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Re-Commencement of the Involuntary Strike Off Process by the CRO: What You Need to Know

Understanding the Resumption of Involuntary Strike-Offs

Since 2020, the Companies Registration Office (CRO) had paused involuntary strike-offs due to late annual return filings. However, this process has recently been re-initiated. Companies with outstanding annual returns and financial statements have started receiving 10-week notices, urging them to update their records. Failure to comply within this period could lead to the CRO initiating enforcement action, including issuing a strike-off notice. This action primarily targets companies with multiple outstanding returns.

Grounds for Potential Strike-Off

The CRO may consider striking off a company based on several criteria, including:

  • Failure to file an annual return.
  • Absence of current directors on record.
  • Non-compliance with the director residency requirement or the absence of a requisite bond.
  • Failure to deliver a statement of particulars by new companies, as notified by the Revenue Commissioners.
  • Inactivity of a liquidator during the winding-up process.

Consequences and Remedies

Ignoring annual returns can lead to severe repercussions, including late fees and the loss of Audit Exemption under the Companies (Statutory Audits) Act 2018. Late filing incurs an initial €100 fee, increasing by €3 daily, capped at €1,200 per return. The alternative, a Section 343 application, offers a remedy.

The Section 343 Application Process

  1. Upon missing the annual return date, directors or agents engage a professional service to prepare the necessary legal documents.
  2. The directors swear an affidavit in front of a practicing solicitor.
  3. The application and affidavit are lodged with the District Court and the CRO, respectively.
  4. The District Court judge hears the appeal, which can be either granted or rejected.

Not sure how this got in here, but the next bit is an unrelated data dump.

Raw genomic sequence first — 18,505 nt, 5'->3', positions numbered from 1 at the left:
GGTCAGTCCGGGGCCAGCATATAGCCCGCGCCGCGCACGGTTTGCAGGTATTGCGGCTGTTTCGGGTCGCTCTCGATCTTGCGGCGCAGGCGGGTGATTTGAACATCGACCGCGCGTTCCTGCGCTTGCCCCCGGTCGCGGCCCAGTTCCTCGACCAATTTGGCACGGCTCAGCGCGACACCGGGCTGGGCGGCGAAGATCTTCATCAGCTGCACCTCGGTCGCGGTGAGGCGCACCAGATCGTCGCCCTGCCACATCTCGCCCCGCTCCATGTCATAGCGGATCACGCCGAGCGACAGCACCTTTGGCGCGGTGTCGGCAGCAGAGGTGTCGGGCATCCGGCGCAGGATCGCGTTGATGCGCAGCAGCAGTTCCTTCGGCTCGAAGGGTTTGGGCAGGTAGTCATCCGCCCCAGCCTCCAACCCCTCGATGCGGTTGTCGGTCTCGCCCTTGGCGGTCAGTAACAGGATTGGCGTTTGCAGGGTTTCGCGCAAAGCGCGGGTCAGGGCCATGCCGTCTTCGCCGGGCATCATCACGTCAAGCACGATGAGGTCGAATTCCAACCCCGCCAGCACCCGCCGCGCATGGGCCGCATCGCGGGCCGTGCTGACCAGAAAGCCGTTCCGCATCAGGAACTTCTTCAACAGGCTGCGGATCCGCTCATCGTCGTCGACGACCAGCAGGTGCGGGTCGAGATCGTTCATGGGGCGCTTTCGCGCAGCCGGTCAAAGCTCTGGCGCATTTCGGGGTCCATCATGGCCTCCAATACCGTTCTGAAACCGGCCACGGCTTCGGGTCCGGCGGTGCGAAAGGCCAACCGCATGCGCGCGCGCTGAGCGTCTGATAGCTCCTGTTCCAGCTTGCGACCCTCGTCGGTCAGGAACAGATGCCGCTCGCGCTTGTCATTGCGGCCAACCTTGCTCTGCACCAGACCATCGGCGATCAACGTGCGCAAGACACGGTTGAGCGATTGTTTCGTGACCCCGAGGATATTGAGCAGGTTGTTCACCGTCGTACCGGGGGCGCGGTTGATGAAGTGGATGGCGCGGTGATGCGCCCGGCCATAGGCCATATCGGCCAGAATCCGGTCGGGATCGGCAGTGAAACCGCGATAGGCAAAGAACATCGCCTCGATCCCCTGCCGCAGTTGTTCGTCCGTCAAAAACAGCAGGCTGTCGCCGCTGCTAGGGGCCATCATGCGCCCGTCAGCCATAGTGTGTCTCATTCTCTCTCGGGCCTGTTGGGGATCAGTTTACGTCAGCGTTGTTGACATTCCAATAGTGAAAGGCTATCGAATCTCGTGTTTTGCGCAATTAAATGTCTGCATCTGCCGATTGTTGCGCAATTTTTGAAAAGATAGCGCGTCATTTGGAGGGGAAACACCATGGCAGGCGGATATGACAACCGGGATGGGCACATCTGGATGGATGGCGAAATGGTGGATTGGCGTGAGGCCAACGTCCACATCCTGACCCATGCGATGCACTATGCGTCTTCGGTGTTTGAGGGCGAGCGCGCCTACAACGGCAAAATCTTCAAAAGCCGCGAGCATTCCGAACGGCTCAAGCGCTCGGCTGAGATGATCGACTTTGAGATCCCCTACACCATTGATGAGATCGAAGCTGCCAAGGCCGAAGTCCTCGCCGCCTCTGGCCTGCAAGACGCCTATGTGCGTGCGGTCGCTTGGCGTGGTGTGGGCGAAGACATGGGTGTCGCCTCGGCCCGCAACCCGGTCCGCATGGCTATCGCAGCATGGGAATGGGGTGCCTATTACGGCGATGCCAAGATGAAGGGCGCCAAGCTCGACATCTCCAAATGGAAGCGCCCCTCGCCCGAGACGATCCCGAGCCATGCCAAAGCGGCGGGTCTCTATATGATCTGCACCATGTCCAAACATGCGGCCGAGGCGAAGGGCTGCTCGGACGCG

5. If granted, the company is allowed to file the late annual return, waiving late fees and audit requirements.
  6. The granted order must be lodged with the CRO, and the financial statements and form B1 should be filed within the specified timeframe.

Benefits of a Section 343 Application
A successful application can save a company from late fees and a two-year audit requirement, reinstating its Audit Exemption status. The company typically gets 28 days post-order to file the outstanding returns.

Common Pitfalls in the Application Process
It’s crucial to note that an S.343 Application cannot prevent an audit if one is already required, such as under a shareholders agreement or due to prior late filings.

The High Stakes of Non-Compliance
Failure to file annual returns can lead to involuntary strike-off, resulting in severe consequences like loss of assets, limited liability protection, creditworthiness, and potential legal actions against directors.

This re-commencement of involuntary strike-offs signals the CRO’s return to normalcy in enforcing compliance. It’s a critical reminder for companies to stay updated with their filings and seek professional assistance when necessary to avoid the severe repercussions of non-compliance.

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